It should be noted that some employers’ schemes apply the minimum contribution to the whole of the earnings, not just the qualifying earnings. However, the actual amount an employer and eligible jobholder contributes may vary depending on the type of scheme that has been chosen, as well as the rules of that scheme.

What do businesses need to consider when choosing the right pension scheme?

There are two common types of pension scheme:

  1. Defined Contribution Pension Scheme – this is the most common type of scheme and it takes a contribution from the business and jobholder and invests it. This type of scheme is usually accepted for auto-enrolment.
  2. Defined Benefit Pension Scheme – this scheme is built up by using the contribution paid in by both parties. These schemes are unlikely to accept any new jobholders for auto-enrolment.

There are three broad considerations when trying to decide which scheme is best for the business, and for the eligible jobholders:

  • What is the cost? A scheme provider will take their fees and charges from contributions         and the overall pension pot each year.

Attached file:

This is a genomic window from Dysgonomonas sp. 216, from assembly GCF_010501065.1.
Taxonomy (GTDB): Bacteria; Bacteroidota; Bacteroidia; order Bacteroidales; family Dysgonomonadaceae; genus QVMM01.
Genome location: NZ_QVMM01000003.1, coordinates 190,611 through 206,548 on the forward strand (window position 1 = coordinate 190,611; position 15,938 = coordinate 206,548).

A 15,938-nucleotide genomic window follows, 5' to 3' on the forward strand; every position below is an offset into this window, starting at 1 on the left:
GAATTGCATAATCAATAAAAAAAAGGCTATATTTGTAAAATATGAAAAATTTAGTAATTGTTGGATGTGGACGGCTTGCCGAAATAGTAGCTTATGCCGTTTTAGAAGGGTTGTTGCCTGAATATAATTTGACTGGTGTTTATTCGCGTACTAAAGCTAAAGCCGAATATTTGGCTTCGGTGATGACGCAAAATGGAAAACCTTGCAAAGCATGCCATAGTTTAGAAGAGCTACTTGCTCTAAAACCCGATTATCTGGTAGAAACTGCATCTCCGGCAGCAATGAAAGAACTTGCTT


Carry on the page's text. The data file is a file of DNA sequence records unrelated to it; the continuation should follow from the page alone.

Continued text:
• Who manages the pension? It may be managed by the individual jobholder or by a scheme manager. 
  • Where will the money be invested? It could be invested in shares, cash or property and it will be important to establish where. 

Employers should ensure that they take specialist advice before seeking to make any changes to their workplace pension provision. Advice is also available at the government’s The Pension Regulator website.

Catherine Hepworth Birketts

About the author

Catherine Hepworth is an Associate in the Employment Team at Birketts LLP.

See also

What does the COVID-19 'lockdown' mean for UK employers?

Five tax breaks SMEs can benefit from in the UK

Working from home: how to protect your employees

Find out more

Pensions Act 2008 (Legislation)

The Pension Regular (GOV.uk)

Image: Getty Images

Publication date: 6 April 2020